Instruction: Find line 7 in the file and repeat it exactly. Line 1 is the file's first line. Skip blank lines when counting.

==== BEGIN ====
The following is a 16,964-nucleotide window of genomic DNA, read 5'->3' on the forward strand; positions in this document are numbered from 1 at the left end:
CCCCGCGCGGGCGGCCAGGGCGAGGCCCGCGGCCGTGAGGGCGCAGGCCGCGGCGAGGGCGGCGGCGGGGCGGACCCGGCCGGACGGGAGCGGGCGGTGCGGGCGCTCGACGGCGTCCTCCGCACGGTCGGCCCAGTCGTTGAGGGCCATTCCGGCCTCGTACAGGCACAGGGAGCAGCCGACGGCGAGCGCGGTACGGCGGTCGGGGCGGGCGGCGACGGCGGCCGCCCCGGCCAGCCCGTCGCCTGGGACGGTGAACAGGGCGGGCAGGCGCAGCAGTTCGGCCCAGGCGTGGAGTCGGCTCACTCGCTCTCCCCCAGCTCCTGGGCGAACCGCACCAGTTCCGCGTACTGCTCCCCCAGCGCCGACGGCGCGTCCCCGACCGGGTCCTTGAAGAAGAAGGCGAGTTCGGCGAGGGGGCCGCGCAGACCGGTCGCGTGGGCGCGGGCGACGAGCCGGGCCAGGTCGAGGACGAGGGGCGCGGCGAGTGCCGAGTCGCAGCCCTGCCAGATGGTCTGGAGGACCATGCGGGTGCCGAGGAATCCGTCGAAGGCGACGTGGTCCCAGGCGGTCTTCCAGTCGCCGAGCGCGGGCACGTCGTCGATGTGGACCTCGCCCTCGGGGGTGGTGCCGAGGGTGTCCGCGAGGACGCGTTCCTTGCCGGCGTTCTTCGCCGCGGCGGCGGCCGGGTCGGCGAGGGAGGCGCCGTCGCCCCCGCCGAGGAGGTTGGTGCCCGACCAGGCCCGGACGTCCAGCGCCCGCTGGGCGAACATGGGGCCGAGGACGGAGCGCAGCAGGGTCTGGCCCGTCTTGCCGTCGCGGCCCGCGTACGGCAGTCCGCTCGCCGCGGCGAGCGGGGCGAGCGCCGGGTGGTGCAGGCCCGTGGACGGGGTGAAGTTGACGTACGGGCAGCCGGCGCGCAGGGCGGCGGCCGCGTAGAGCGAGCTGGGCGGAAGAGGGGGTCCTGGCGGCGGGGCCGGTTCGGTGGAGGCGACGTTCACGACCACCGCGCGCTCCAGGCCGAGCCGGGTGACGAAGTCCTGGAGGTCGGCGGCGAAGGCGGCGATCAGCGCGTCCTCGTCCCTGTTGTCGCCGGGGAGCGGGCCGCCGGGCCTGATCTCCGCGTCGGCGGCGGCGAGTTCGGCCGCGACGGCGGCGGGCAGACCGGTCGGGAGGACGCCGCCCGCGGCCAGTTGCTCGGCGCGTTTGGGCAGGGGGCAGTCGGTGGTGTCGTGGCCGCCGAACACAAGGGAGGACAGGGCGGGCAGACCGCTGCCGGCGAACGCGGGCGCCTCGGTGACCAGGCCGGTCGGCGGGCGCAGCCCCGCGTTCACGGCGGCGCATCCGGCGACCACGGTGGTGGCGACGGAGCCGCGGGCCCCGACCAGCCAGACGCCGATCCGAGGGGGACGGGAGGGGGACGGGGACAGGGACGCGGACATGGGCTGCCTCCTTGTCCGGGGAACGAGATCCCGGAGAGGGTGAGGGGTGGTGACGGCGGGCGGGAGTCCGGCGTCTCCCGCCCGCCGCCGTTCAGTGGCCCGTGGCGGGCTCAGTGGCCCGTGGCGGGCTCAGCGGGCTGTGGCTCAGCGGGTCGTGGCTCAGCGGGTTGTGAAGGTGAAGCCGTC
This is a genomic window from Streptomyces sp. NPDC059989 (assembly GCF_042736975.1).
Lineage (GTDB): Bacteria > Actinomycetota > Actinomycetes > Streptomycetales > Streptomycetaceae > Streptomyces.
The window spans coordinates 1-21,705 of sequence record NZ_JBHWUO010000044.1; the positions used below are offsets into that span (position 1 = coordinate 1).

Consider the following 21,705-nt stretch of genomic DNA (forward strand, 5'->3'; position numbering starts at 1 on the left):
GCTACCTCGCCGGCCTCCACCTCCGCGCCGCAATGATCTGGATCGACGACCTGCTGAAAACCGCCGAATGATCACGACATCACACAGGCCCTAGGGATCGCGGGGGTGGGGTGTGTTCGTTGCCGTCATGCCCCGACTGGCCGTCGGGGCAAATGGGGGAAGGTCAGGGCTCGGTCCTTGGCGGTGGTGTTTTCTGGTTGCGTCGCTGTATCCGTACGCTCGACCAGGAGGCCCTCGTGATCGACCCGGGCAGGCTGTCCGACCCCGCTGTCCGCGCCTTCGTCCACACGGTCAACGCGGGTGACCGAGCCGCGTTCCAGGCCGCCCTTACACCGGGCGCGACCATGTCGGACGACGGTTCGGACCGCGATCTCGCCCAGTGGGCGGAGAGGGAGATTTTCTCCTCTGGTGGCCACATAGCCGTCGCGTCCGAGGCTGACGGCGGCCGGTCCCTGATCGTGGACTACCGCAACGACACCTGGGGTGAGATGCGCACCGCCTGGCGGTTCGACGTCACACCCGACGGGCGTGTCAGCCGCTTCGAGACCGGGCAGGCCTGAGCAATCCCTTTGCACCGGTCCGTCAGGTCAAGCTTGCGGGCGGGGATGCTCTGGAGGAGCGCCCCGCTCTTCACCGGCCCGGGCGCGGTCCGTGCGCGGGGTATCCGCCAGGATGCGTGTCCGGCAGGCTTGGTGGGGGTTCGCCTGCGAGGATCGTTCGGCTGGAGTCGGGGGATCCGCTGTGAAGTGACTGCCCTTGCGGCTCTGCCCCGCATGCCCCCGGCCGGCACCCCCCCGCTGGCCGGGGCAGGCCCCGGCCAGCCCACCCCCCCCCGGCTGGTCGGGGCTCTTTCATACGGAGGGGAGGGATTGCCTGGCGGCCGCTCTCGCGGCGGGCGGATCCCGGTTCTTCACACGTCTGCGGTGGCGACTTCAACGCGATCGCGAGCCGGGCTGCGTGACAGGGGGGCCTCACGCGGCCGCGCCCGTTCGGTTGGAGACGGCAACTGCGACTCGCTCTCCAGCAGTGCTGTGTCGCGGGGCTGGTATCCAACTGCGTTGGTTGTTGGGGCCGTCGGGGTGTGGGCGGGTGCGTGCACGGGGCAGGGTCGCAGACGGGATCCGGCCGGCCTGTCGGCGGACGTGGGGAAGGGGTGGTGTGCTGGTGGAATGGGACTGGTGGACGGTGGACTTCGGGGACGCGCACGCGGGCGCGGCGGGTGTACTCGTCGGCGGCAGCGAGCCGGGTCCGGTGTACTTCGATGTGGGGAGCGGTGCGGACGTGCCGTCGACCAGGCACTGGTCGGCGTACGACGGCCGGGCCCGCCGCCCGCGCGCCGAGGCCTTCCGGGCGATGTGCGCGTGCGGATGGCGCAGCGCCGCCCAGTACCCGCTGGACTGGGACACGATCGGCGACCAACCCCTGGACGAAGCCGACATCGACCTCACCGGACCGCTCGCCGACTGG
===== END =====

GCTACCTCGCCGGCCTCCACCTCCGCGCCGCAATGATCTGGATCGACGACCTGCTGAAAACCGCCGAATGATCACGACATCACACAGGCCCTAGGGATCGCGGGGGTGGGGTGTGTTCGTTGCCGTCATGCCCCGACTGGCCGTCGGGGCAAATGGGGGAAGGTCAGGGCTCGGTCCTTGGCGGTGGTGTTTTCTGGTTGCGTCGCTGTATCCGTACGCTCGACCAGGAGGCCCTCGTGATCGACCCGGGCAGGCTGTCCGACCCCGCTGTCCGCGCCTTCGTCCACACGGTCAACGCGGGTGACCGAGCCGCGTTCCAGGCCGCCCTTACACCGGGCGCGACCATGTCGGACGACGGTTCGGACCGCGATCTCGCCCAGTGGGCGGAGAGGGAGATTTTCTCCTCTGGTGGCCACATAGCCGTCGCGTCCGAGGCTGACGGCGGCCGGTCCCTGATCGTGGACTACCGCAACGACACCTGGGGTGAGATGCGCACCGCCTGGCGGTTCGACGTCACACCCGACGGGCGTGTCAGCCGCTTCGAGACCGGGCAGGCCTGAGCAATCCCTTTGCACCGGTCCGTCAGGTCAAGCTTGCGGGCGGGGATGCTCTGGAGGAGCGCCCCGCTCTTCACCGGCCCGGGCGCGGTCCGTGCGCGGGGTATCCGCCAGGATGCGTGTCCGGCAGGCTTGGTGGGGGTTCGCCTGCGAGGATCGTTCGGCTGGAGTCGGGGGATCCGCTGTGAAGTGACTGCCCTTGCGGCTCTGCCCCGCATGCCCCCGGCCGGCACCCCCCCGCTGGCCGGGGCAGGCCCCGGCCAGCCCACCCCCCCCCGGCTGGTCGGGGCTCTTTCATACGGAGGGGAGGGATTGCCTGGCGGCCGCTCTCGCGGCGGGCGGATCCCGGTTCTTCACACGTCTGCGGTGGCGACTTCAACGCGATCGCGAGCCGGGCTGCGTGACAGGGGGGCCTCACGCGGCCGCGCCCGTTCGGTTGGAGACGGCAACTGCGACTCGCTCTCCAGCAGTGCTGTGTCGCGGGGCTGGTATCCAACTGCGTTGGTTGTTGGGGCCGTCGGGGTGTGGGCGGGTGCGTGCACGGGGCAGGGTCGCAGACGGGATCCGGCCGGCCTGTCGGCGGACGTGGGGAAGGGGTGGTGTGCTGGTGGAATGGGACTGGTGGACGGTGGACTTCGGGGACGCGCACGCGGGCGCGGCGGGTGTACTCGTCGGCGGCAGCGAGCCGGGTCCGGTGTACTTCGATGTGGGGAGCGGTGCGGACGTGCCGTCGACCAGGCACTGGTCGGCGTACGACGGCCGGGCCCGCCGCCCGCGCGCCGAGGCCTTCCGGGCGATGTGCGCGTGCGGATGGCGCAGCGCCGCCCAGTACCCGCTGGACTGGGACACGATCGGCGACCAACCCCTGGACGAAGCCGACATCGACCTCACCGGACCGCTCGCCGACTGG